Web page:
In a blow to banks and the marketplace lending industry, on June 27, 2016, the U.S. Supreme Court denied the petition by Midland Funding to hear the case Midland Funding, LLC v. Madden (No. 15-610). That case involves a debt-collection firm that bought charged-off credit card debt from a national bank. The borrower’s legal team argued that a buyer of the debt was subject to New York interest rate caps even though the seller of the debt, a national bank, was exempt from those state law rate caps due to preemption under Section 85 the National Bank Act. The borrower won on this startling argument and the debt collector appealed to the Supreme Court. The Office of the Comptroller of the Currency (the regulator for national banks), the U.S. Solicitor General and various stakeholders in the banking and lending industries vigorously argued that the 2nd Circuit’s decision contravened established law. The fear was that, if preemption strips loans of their usury-exempt status when the loans are sold, then banks’ ability to sell consumer loans, including the common practice of banks originating and quickly selling those loans to investors and marketplace lenders, would be significantly limited, if not curtailed.

The Supreme Court denied the debt collector’s appeal without explanation, which means the 2nd Circuit’s ruling is binding law in that Circuit, which includes New York, Connecticut and Vermont. However, the 2nd Circuit’s ruling is not the law outside of the 2nd Circuit.

As of today, these are some of the key takeaways for banks and the lending industry:

  1. For the immediate future, consumer loans originated to consumer borrowers in states other than New York, Connecticut and Vermont are not affected.
  2. Conceivably, the implications of the case could largely disappear, depending on what happens upon remand to the District Court. If the District Court decides that the loans were “valid when made” notwithstanding usury caps that only apply to a subsequent buyer of the loan, then the practical effect would be to return jurisprudence to its pre-Madden norm. It is likely that the OCC and the banking industry will vigorously pursue every opportunity to reach that result.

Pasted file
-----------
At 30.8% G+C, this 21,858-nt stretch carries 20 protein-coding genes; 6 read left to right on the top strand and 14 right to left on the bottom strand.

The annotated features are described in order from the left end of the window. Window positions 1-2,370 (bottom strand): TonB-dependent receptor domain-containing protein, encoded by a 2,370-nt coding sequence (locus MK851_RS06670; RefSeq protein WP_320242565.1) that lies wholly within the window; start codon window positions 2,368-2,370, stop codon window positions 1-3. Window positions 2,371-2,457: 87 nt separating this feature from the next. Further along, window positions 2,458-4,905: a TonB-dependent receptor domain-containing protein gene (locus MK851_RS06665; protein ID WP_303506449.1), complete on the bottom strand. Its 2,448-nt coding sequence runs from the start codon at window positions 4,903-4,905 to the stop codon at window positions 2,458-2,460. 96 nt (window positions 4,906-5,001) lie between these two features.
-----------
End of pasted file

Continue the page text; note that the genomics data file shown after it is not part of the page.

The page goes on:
3. Many marketplace lenders originate loans through state-chartered banks, which rely on interest rate and fee exportation under Section 27 of the Federal Deposit Insurance Act, not preemption under the National Bank Act. However, most industry observers are very concerned that future court challenges will not distinguish between exportation and preemption and will also discard exportation with respect to state interest rate caps.
  4. The Supreme Court’s ruling makes New York, already a difficult state for a non-bank lender to make consumer loans, even less hospitable. An investor or marketplace lender that wants to buy New York consumer loans from a bank must have a lender license to charge up to 25% or be subject to the 16% rate for unlicensed lenders. This will make unsecured personal loans unprofitable for a large segment of consumers and accelerate the trend of many marketplace lenders avoiding New York altogether. Connecticut rate caps for unsecured loans range between 11% and 17%, which makes that state even less profitable than New York. Vermont has a similarly restrictive rate environment. All three states will likely see a substantial withdrawal from the market by a variety of consumer lenders. In addition to the withdrawal by non-banks, banks will see a steep increase in their costs to make or hold consumer credit in these three states. Banks will need to sharply discount consumer debt if they wish to sell it to a non-bank or, if the discount is too steep to be palatable, simply hold the debt on their own books. Either way, the increased costs and reduced profitability will make consumer lending less available and more expensive to the consumer.
  5. Securitization of consumer debt originated in the 2nd Circuit states is much more difficult (and probably impossible if the stated rates on the debt exceed state law usury caps for non-banks). The current practice is to use a national bank as the trustee of the securitized debt to rely on the traditional preemptive power of a national bank. If securitization is limited or stopped, this will also increase the costs of making these loans.
  6. Business purpose lending is not affected at all because state law usury caps only apply to consumers. In the future, we may see sole proprietor businesses attempting to assert consumer defenses, but so far this has not succeeded in a meaningful way. Similarly, real estate lending (including consumer mortgages), is generally not affected as such lending is generally excluded from state law usury caps.
  7. Some marketplace lenders are strategically pursuing their own lender licensing to give themselves the option of originating loans without a bank and to take advantage of the higher rate caps available to licensed lenders. Lending under one’s own license also avoids a “true lender” lawsuit in which the consumer argues that the originating bank should be ignored and that consumer compliance should be evaluated solely based on the purchasing investor / marketplace lender.

So, while marketplace lenders and banks have taken a blow in the Supreme Court’s refusal to hear Madden v. Midland, the blow is not as bad as it could have been because the effects are limited to the 2nd Circuit. And, even those effects may be muted depending on future developments in the case. Business practices can be adjusted. But, as is usually the case with bad law, consumers will pay the price in terms of more expensive and less available credit.